Cultural Heritage of Baklava

When it comes to Turkish dishes, it’s kebab that is first to come to mind and it’s baklava for desserts. Baklava, that is made from forty thin layers of phyllo dough in large trays on special occasions, is a world-famous dessert. Its main ingredient is starch. After the fillings that are crushed with mortar and pestle or in various ways, the hot sherbet is added. Especially in the Middle East and Balkans, it is possible to find many varieties of it. It is prepared by putting walnut, pistachio, hazelnut or nut in between the thin layers of phyllo doughs. Its special sherbet is added when it’s the hottest and it is served after cooling. Baklava, that is recommended to be stored at room temperature, can be eaten after a little bit of heating in winter.  It is made with forty layers of phyllo dough that are made by its chef. Ingredients may vary depending on the region and taste. It is served with cream or ice-cream, as well as alone.  Its filling being generous and sherbet being thick, shows its high quality. It has a wide variety, being in the first place the dry and the wet baklavas. Pistachio, walnut, creamy, Sütlü Nuriye, Şöbiyet and Sarma are the firsts to come to mind. Not only are there varieties made with sherbet but also those made with milk or honey sherbet.

Baklava, that was being distributed to the public freely after a victory in Ottoman times, has always been owned by different nations throughout history and still is. However, every other proof shows it is a Turkish dessert…

Baklava, with its mouthwatering golden roasted shell, is like nothing else. Because it is, as the elders say, the only dessert that appeals to five senses. That’s why it has been held dearly from past to today. Baklava, the delight of our tables, is a product of culture that had a story of its own written. Its importance is due to the adoption by Turks. It is richened with the traditions in Turkish geography. It is diversified by its spread in different regions. Origins of this dessert that has been made in Anatolia for centuries, dates back to four thousand years ago. If we come back to present… This delicious and fulfilling food is owned by many different nations as its developmental history is not recorded. However, the chronology of baklava proves that it was discovered and developed by Turks.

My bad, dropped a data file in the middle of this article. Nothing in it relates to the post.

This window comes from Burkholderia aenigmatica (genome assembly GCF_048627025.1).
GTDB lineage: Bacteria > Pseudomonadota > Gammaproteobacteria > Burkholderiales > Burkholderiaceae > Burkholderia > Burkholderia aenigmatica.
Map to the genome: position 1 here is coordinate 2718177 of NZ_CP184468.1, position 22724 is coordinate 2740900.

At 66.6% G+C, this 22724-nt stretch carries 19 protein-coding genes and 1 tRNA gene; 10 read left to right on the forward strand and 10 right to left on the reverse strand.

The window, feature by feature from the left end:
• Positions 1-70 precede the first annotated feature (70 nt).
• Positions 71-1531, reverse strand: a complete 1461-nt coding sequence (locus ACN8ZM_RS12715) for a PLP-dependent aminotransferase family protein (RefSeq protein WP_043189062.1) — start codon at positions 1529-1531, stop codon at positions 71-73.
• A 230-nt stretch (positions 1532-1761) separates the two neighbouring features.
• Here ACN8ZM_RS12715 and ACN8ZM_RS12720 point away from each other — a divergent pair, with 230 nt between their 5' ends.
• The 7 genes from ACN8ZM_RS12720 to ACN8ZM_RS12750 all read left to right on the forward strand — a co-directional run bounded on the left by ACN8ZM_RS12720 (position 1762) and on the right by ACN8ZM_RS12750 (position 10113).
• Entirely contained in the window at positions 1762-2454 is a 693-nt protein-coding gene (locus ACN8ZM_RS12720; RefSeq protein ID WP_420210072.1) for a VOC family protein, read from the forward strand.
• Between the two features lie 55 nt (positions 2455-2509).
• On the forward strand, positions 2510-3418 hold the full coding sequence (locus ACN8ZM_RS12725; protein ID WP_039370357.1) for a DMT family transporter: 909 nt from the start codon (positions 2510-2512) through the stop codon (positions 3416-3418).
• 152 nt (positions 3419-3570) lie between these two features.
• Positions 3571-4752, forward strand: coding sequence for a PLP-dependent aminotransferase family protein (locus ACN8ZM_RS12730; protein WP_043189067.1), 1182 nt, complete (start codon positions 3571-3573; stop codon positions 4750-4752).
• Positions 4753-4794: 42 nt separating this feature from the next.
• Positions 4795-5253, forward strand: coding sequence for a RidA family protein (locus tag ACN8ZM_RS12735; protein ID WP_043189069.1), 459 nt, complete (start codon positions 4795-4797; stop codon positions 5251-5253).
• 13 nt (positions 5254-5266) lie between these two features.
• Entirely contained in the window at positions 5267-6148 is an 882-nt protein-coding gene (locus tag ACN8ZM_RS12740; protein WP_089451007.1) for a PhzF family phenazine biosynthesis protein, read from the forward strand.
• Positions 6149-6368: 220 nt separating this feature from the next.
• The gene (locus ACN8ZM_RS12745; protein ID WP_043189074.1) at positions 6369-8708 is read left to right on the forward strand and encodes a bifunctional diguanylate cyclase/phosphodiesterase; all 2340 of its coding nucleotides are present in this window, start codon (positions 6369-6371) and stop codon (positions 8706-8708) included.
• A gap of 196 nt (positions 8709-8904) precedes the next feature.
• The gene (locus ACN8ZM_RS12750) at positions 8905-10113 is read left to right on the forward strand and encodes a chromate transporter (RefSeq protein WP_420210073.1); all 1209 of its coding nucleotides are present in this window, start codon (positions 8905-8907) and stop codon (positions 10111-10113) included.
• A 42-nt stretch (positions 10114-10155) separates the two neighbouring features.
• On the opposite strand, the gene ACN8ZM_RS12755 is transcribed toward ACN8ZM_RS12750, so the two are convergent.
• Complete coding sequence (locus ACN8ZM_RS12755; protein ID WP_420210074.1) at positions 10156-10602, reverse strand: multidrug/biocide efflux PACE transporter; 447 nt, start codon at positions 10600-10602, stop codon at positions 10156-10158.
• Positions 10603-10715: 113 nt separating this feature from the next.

Greece, that calls baklava “baklavas”, is just one of the countries that we fight over its ownership. The Greek claims that it is a Byzantine-derived food for so long. The long-lasting efforts of the Greek to register baklava as a world heritage food of Greeks, have failed in 2013. UN Commission registered baklava as a pure Turkish dessert on 8th August 2013. The official application document for “Antep Baklavası” was published on UN Official Newspaper with the number of C 229/43 and date of 8th August 2013. The approved registration has been the first record from Turkey. Turkish baklava is UN-registered with all the specialties including its production method, pistachio, the recipe of its sherbet and the tray that should be used.

Almost all the nations of the Middle East, East Mediterranean, Balkans and Caucasia; Turks, Arabs, Jews, Greeks, Bulgarians, Armenians introduce baklava as their traditional dessert. Be the origins of baklava lay in the deep roots of Greeks’, Byzantine’s, Turks’ or Arabs’ nomadic traditions; it is necessary to acknowledge that the glamorous and graceful classical baklava of today took its final form in the Ottomans’ time. Being the highly-favorited dessert among the public,  baklava’s reputation had spread into the Palace and it had started to appear on special occasions like eids, weddings and all kinds of celebrations. It was such a serious matter that, a baklava regiment was formed at the Palace, at the end of 17th century. The significance of baklava in the Palace was not only a sign of wealth and refined taste as with mansions but also because it had entered the state manners. The baklava regiment tradition that emerged at the end of the 17th century or the beginning of the 18th century was the most obvious sign of this.

In the middle of Ramadan month, as a compliment from the Sultan to the military, baklava was sent from the Palace. One tray for every 10 soldiers was prepared and set up in front of the Palace.

The place that favors baklava a lot and makes it very commonly is, however, Texas, USA. Baklava had arrived this part of the world from the Czech Republic. Czech people that migrated to Texas in the 19th century brought baklava with them. Thus, the Texas Baklava got into the literature.